Viagra used to save baby's life


Feb 16, 2007

Viagra has been used by doctors on Tyneside as a last resort to save the life of a premature baby.

Lewis Goodfellow was born at 24 weeks weighing just 1lb 8oz. One of his lungs had failed and not enough oxygen was able to get into his bloodstream.

Doctors at Newcastle's Royal Victoria Infirmary then tried Sildenafil, also known under the trade name of Viagra, and Lewis is now home with his parents.

The drug opened up tiny blood vessels in the baby's lungs.

Parents Jade Goodfellow and John Barclay, from Walker, Newcastle believe the drug - more usually associated with anti-impotence - saved his life.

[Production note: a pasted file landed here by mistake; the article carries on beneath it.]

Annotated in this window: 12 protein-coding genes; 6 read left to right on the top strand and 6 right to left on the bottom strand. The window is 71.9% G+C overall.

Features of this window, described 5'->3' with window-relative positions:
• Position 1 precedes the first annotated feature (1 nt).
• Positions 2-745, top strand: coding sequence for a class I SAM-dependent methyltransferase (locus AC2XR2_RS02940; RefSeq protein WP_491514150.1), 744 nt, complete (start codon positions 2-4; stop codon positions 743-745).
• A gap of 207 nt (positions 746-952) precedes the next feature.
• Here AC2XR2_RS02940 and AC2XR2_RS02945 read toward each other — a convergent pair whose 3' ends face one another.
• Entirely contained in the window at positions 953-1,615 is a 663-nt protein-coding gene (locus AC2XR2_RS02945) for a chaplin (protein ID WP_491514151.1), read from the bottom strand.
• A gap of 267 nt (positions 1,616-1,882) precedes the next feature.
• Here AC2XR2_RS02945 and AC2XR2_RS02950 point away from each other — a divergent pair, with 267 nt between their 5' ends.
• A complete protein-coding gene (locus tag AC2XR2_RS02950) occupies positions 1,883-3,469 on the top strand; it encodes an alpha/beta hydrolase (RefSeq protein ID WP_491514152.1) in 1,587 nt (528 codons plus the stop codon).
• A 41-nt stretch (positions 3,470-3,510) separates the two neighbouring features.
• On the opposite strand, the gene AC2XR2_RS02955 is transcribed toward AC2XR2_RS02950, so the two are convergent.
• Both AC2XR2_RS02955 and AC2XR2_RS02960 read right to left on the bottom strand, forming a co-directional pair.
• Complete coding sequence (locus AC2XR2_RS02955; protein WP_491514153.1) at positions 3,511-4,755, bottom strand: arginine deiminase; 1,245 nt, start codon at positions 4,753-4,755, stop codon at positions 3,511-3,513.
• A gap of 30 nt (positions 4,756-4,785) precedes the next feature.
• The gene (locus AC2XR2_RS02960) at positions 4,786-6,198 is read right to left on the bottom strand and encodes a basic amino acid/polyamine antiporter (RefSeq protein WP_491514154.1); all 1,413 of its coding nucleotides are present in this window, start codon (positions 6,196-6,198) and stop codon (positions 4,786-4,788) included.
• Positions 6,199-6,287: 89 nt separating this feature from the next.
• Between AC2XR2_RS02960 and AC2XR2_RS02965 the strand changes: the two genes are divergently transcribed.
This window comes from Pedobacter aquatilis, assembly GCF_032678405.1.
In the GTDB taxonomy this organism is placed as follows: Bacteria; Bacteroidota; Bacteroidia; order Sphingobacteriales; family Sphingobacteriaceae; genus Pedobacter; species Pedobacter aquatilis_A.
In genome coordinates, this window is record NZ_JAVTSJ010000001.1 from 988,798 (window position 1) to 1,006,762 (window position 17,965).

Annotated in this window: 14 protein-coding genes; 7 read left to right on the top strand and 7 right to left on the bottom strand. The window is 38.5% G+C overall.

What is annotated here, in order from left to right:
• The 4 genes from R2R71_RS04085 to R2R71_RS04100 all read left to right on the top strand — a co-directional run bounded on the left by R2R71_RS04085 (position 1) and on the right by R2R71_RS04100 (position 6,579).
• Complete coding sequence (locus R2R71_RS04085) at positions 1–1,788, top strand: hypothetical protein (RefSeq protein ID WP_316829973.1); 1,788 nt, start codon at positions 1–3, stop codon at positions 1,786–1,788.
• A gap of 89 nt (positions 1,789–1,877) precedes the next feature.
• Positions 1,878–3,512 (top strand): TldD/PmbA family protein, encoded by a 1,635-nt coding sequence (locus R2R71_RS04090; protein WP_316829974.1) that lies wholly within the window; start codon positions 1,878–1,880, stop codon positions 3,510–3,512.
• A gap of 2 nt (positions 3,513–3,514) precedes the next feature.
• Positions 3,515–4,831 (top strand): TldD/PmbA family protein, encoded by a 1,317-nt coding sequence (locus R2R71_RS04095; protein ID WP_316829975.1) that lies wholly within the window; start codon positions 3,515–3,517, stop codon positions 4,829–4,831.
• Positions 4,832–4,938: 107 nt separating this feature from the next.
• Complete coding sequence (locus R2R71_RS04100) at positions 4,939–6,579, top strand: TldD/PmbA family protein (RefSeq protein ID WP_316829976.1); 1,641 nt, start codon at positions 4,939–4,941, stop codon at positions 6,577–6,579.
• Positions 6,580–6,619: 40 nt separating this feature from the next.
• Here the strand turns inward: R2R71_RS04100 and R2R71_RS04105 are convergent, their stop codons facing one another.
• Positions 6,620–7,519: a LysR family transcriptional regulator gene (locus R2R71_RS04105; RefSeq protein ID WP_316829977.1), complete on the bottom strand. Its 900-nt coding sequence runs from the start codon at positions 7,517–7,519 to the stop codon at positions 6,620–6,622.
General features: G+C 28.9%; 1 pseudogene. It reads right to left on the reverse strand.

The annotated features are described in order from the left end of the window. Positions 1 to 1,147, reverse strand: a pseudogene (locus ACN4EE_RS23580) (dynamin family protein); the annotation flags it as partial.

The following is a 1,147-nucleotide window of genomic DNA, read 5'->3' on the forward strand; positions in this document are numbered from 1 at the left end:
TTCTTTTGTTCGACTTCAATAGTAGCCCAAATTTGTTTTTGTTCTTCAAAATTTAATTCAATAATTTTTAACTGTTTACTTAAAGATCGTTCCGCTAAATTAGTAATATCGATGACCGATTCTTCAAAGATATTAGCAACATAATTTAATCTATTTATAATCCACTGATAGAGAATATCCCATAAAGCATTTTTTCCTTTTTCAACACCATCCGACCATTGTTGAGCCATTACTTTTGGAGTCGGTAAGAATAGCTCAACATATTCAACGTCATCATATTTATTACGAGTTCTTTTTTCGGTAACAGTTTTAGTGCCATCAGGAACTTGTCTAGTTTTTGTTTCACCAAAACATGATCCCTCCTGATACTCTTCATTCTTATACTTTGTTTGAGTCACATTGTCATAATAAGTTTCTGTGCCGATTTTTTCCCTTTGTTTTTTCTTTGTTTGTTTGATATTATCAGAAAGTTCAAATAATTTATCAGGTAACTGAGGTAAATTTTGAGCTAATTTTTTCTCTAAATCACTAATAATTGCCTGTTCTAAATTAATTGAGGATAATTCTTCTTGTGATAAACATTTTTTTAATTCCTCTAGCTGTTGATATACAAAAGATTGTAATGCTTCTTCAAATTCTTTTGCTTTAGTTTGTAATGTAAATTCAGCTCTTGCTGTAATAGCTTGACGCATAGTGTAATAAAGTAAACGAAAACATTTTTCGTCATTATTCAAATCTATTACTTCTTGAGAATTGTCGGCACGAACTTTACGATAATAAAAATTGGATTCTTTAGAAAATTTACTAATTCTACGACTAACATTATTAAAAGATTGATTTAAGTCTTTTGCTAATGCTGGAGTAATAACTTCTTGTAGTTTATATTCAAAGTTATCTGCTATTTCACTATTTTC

At one point they were so concerned he would not survive that they began planning a funeral.

Ms Goodfellow said: "Doctors said he couldn't be given any more oxygen.

"They were just clutching at straws basically. They explained it was experimental and may not have any effect at all."

Alan Fenton, consultant neonatologist at the hospital, said: "The problem we see in premature babies with breathing difficulties is although we can blow oxygen into their lungs to help them, there isn't enough blood supply to various areas of the lungs to take the oxygen around the rest of the body.

"What Sildenafil does is open up the blood vessels so they can capture the oxygen and take it around the body."

Lewis was born in August 2006 and was finally allowed home in January, to the delight of his parents.

His mother said: "I don't think you could put into words how we feel.

"The doctors are worth their weight in gold. We admire each and every one of them for what they have done."